I have also had problems with siding and posts rotting. If you do a web search on "deck flashing", you will find a lot of information about how to flash and seal your deck components, especially your ledger board.
Reply
#14
  Re: New Decking, at Least by hbmcc (About three/four yea...)
Yes, out here on the Left Coast cedar is Western Red. And, it is King.

I agree about joist orientation, but  rebuilding means new codes. The old joists are almost pristine. I will cover them with Vycor (Grace) horizontal protection. One thing I learned is that the 2000 preservative changes allow faster destruction of pressure treated wood. The old above grade wood is very durable, and without all the damage puncturing causes.

I think the only clean protection at the house siding is to run metal flashing into the second course of bevel siding. Then extend it out horizontally farther than the 1.5 to 2" of the present flashing. I am going to turn the decking 45-degrees and have the butt end stand proud of the house wall about a half inch. The standoff works well in a lower section of deck, not shown in the two images. I'd like to have a clear gap so debris won't accumulate so readily.
Reply
#15
  Re: New Decking, at Least by hbmcc (About three/four yea...)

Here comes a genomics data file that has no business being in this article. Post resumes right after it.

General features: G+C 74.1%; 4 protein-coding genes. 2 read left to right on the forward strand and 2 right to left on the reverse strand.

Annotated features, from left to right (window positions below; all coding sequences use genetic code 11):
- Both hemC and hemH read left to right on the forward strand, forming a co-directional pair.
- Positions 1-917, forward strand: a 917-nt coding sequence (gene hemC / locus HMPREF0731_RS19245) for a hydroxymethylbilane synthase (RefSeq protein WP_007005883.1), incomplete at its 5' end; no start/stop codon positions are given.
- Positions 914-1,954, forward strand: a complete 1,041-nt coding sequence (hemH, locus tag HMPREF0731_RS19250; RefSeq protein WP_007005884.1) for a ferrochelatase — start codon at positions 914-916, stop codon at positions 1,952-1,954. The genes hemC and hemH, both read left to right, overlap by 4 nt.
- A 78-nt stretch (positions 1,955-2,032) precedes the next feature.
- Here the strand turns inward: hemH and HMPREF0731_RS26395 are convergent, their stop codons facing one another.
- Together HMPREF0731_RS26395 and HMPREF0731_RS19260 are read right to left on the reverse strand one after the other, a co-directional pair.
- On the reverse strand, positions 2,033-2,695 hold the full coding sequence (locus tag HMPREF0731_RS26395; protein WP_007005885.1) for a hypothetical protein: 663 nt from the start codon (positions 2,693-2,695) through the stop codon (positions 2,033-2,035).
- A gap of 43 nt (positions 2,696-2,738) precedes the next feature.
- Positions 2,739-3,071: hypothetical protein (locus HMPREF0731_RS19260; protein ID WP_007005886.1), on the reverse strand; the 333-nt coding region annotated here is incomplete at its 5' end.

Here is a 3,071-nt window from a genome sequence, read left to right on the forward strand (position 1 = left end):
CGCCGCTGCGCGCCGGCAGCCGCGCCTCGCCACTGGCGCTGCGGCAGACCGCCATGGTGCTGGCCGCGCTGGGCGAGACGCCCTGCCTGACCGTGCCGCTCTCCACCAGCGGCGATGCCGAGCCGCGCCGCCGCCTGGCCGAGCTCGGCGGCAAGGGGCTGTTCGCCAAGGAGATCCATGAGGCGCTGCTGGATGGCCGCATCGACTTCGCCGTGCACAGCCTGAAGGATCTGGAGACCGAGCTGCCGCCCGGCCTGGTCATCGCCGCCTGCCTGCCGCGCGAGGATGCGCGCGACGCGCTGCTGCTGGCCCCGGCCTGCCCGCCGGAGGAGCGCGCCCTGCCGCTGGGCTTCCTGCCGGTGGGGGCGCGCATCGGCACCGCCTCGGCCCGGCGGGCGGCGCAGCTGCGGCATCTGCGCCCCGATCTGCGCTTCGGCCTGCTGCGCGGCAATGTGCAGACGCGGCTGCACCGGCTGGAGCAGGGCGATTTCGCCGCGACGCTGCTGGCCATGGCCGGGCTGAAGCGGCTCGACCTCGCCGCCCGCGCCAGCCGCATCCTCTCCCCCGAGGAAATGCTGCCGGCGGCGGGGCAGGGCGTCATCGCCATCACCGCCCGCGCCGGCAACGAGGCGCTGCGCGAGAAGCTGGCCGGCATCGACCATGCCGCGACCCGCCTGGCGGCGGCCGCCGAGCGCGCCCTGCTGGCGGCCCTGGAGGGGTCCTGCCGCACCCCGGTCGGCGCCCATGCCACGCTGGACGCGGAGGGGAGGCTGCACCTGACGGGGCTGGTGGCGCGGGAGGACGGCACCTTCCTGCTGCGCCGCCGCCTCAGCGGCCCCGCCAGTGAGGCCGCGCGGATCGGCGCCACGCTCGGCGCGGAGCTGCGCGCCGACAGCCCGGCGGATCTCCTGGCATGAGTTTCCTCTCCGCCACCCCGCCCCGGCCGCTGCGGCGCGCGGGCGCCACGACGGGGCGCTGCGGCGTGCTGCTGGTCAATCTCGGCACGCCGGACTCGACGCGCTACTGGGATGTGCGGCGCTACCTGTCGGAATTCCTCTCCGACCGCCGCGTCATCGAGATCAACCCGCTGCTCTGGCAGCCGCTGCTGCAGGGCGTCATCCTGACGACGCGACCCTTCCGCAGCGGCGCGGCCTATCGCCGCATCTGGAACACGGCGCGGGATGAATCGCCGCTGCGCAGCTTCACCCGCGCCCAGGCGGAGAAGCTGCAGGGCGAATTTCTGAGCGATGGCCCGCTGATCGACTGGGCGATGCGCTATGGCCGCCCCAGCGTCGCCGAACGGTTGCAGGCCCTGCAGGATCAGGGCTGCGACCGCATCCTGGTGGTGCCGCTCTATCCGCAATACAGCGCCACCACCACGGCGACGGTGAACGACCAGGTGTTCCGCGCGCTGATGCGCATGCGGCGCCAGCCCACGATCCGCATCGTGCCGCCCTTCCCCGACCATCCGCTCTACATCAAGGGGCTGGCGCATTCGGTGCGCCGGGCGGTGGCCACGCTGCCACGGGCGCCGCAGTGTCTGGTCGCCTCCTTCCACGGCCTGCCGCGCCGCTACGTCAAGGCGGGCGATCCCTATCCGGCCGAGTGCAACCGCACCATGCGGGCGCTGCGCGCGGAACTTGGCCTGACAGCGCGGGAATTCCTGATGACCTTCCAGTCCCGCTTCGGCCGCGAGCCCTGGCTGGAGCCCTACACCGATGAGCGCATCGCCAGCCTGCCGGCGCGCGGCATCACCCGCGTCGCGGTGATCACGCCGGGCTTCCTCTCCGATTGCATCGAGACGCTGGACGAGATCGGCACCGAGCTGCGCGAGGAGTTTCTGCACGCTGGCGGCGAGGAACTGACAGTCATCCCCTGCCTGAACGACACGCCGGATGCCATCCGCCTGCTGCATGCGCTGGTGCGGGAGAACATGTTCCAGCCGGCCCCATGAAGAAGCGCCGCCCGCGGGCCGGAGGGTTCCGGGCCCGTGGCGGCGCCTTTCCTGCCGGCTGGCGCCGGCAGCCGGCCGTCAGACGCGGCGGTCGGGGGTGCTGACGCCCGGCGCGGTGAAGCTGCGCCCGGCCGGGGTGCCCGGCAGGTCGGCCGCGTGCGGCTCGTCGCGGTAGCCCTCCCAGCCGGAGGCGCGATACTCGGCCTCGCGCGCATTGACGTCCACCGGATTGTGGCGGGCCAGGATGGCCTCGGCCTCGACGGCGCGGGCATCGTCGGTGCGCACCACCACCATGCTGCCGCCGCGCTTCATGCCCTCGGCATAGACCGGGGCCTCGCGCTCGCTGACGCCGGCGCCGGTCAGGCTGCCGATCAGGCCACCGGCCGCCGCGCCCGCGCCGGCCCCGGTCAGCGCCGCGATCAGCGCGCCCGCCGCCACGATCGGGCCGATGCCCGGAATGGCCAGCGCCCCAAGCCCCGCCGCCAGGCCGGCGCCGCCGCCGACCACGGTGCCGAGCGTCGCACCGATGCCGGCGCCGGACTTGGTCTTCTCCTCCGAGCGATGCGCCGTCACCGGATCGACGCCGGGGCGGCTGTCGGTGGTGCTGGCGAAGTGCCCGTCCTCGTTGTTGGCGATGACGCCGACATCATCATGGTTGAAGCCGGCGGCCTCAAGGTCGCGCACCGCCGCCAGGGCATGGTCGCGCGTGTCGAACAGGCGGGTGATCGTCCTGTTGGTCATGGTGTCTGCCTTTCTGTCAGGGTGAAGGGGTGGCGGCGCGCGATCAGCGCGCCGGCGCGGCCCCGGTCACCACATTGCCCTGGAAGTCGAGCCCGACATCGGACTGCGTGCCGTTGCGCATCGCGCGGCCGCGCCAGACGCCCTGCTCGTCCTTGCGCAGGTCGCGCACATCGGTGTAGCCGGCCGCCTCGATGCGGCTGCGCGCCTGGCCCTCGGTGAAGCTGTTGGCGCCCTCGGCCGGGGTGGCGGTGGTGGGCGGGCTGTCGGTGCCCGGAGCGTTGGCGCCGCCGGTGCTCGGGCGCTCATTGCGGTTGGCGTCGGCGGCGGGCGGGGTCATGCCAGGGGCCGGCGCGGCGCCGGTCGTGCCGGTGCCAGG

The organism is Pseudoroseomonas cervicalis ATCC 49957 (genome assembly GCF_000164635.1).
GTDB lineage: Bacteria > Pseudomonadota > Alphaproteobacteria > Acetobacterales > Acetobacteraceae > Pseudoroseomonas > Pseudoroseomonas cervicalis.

I've now been a home inspector for a little over 3 years. Since then I've had a paradigm shift in many ways. I love the look of cedar(or any wood) sided homes but I'd never use it on my own home. It's very rare that I inspect a wood sided home without some degree of rot, splitting, warping etc., no matter what the species of wood. I'm amazed how many people sink 4x4's/6x6's into the ground for deck posts as opposed to sitting on a concrete pier/piling. If they pour a footer at the bottom of the hole, they backfill it with dirt instead of stone. That is basically building a concrete bottom bath tub for the post. Wet wood rots. The newer formula for pressure treating is not nearly as effective as the old stuff so now it rots faster and it eats the zinc on the fasteners. Even though it's rated for "ground contact", that doesn't mean it's a good idea. I can generally tell if a deck was built with permits or not if I see no flashing over the ledger board or if a beam is not sitting on a post or in a notch in the post and only supported by lag bolts. Lag bolts don't meat code and do not are not rated to support the load of a deck. Neither are through bolts. Or if the post is a 4x4 instead of a 6x6. I can't tell you how many times I've been able to push an awl all the way into a deck post up to it's handle, just below the surface. I inspect home in neighborhoods where the HOA requires cedar siding. Often these home are in wooded areas and don't get much sunlight so the cedar stays wet for extended periods of time. The whole neighborhood is rotting. Exterior wood takes a tremendous amount of maintenance and people just don't do the maintenance. Same with rain gutters. Houses surrounded with tall trees and standard sized residential gutters... clogged downspouts so the heavy rain just roles over the gutters, splashing on the ground and soaking the wood siding. I see a lot of ground contact with wood siding or mulch piled against the wood siding. The stuff never has a chance to dry out. Instead of installing larger gutters, they cover them with gutter guards which also clog, compounding the issue. I inspected a cedar sided house last week in a very nice neighborhood with no eves. So rain basically just runs down the entire exterior wall. No kickout flashing in the roof either. Every window in the house needs to come out and the "wood" stool needs to be replaced. There was siding rot everywhere kickout flashing should have been installed. The house it 20 years old, it needs roof sheathing replaced, siding replaced and possibly windows replaced and who knows what they'll find when the look behind the siding.